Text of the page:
By profiling some of today's most successful entrepreneurs, this book outlines how being "unreasonable," or insisting that the world adapts to an individual, can be a key to unlimited success in the marketplace. Elkington and Hartigan, both notable entrepreneurs on their own, address the idea of an insurmountable challenge being the primary cause of change, and how the best ideas originate from the desire of vanquishing the status quo. Written to inspire budding entrepreneurs, this book emphasizes how entrepreneurship can be used as a force for social change as well. Annotation ©2008 Book News, Inc., Portland, OR (booknews.com)

About the Author

John Elkington is the Founder, Chief Entrepreneur, and Non-Executive Director of the international consultancy SustainAbility, Ltd. Pamela Hartigan is Managing Director for the Schwab Foundation for Social Entrepreneurship.

Product Details

ISBN:
9781422104064
Author:
John Elkington and Pamel Hartigan
Publisher:
Harvard Business School Press
Author:
Elkington, John
Author:
Hartigan, Pamela
Subject:
New Business Enterprises
Subject:
Social change
Subject:
Social entrepreneurship
Subject:
Philanthropy & Charity
Subject:
Government & Business
Subject:
Entrepreneurship
Subject:
Business-Start Up Business
Copyright:
Edition Description:
Trade Cloth
Series:
Leadership for the Common Good
Publication Date:
20080131
Binding:
HARDCOVER
Language:
English
Pages:
272
Dimensions:
9.5 x 6.5 in 20.4 oz

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Related Subjects

Business » Business Law
Business » General
Business » Management
Business » Marketing
Business » Start Up Business
Business » Writing
History and Social Science » Sociology » General

Power of Unreasonable People: How Social Entrepeneurs Create Markets That Change the World Used Hardcover
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$18.95 In Stock
Product details 272 pages Harvard Business School Press - English 9781422104064 Reviews:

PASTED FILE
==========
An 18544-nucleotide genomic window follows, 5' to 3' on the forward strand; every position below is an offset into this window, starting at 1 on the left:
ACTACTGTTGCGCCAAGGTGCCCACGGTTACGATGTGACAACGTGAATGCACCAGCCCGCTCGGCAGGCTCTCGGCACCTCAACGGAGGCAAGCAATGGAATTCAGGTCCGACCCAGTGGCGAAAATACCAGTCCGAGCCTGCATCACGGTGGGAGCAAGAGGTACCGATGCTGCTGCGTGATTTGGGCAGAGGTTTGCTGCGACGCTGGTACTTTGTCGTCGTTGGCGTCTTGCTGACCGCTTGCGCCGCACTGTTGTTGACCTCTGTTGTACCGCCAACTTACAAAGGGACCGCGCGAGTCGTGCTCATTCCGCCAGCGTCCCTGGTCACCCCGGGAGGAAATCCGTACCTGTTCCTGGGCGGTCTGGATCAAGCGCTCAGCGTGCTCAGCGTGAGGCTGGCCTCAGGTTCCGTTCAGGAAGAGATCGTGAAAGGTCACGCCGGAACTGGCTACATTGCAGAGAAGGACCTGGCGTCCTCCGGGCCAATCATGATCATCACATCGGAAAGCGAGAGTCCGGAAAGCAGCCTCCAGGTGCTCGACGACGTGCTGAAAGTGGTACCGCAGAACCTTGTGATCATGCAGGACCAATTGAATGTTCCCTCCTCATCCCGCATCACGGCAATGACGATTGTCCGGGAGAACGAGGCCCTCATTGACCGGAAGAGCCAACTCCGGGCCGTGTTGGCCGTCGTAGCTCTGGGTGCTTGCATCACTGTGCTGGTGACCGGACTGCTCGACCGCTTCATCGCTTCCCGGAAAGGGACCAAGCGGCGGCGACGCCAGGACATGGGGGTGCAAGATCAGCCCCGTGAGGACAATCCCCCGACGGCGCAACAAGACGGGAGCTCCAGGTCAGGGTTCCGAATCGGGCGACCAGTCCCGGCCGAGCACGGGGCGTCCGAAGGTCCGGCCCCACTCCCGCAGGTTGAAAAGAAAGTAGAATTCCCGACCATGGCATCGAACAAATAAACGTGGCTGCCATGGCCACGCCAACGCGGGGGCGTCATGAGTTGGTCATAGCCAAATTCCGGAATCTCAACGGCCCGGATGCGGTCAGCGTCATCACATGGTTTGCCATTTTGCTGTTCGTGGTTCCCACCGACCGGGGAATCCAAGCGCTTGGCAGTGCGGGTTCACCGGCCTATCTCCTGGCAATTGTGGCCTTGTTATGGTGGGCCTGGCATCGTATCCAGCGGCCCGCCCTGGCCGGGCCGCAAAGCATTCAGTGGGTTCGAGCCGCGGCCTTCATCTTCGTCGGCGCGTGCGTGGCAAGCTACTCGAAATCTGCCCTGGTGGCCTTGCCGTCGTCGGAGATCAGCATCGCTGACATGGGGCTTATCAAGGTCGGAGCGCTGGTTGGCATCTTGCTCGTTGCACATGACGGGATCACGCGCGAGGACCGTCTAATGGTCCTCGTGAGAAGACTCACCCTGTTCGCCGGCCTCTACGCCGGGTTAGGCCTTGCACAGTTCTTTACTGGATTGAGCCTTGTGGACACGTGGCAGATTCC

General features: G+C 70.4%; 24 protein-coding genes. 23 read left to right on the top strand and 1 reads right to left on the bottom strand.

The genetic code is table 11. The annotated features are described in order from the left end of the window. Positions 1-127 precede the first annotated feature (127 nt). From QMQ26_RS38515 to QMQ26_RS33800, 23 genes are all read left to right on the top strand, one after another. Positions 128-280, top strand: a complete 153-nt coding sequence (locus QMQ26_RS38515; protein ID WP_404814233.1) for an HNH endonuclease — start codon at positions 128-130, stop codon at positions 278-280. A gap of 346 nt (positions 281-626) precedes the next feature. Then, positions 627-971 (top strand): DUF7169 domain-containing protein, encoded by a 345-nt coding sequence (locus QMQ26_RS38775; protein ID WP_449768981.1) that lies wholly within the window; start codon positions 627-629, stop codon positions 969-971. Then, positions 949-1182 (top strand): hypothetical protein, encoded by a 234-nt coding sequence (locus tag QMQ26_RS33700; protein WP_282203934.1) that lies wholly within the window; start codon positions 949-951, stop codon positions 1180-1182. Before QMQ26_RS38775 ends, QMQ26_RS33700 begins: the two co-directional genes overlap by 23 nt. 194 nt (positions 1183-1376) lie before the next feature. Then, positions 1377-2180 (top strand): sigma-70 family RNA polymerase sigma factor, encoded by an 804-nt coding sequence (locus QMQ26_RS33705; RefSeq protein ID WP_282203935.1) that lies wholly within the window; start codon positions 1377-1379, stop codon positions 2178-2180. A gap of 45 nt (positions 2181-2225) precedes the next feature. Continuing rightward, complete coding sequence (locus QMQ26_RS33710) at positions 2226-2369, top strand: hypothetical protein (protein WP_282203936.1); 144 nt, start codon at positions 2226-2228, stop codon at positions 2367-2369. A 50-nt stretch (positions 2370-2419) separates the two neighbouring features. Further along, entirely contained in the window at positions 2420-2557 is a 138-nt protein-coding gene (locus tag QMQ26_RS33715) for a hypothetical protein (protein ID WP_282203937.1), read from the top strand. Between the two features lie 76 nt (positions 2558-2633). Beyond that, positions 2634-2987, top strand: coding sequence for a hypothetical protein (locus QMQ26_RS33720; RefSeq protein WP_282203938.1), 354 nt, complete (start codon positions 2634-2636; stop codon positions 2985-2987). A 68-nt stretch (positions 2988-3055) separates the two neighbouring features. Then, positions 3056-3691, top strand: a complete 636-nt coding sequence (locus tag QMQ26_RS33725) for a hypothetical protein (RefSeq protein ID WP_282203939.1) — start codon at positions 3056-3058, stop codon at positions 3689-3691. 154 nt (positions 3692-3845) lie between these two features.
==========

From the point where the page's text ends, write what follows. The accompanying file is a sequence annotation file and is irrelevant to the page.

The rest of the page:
"Publishers Weekly Review" by , "In this what's-next business manifesto, 'social entrepreneurs' Elkington and Hartigan run with a quote from playwright George Bernard Shaw: 'The reasonable man adapts himself to the world; the unreasonable one persists in trying to adapt the world to himself. Therefore, all progress depends on the unreasonable man.' Using that thesis, the authors argue that the best place to find tomorrow's revolutionary business models is on the unpredictable fringes of the mainstream market. There, they find cases like Jack Sim and his Singapore-based World Toilet Organization, who have ingeniously improved living conditions worldwide (and goosed profits) by, among other schemes, convincing governments and corporations to compete for cleanest public restroom honors. The heart of the book are the case studies, of both for-profit and nonprofit social organizations (many of them in Asian and Indian countries), which are mined for ideas and theories regarding their impact on global markets and local communities. Elkington (The Chrysalis Economy) and Hartigan also give nods to such well-known enterprises as Whole Foods, One Laptop Per Child, and Band Aid, Live Aid and Live 8. Written with a business-magazine style, Elkington and Hartigan's eye-opening work and noble intent-bridging business acumen and social awareness-make a convincing case for unconventional entrepreneurship." Publishers Weekly (Copyright Reed Business Information, Inc.)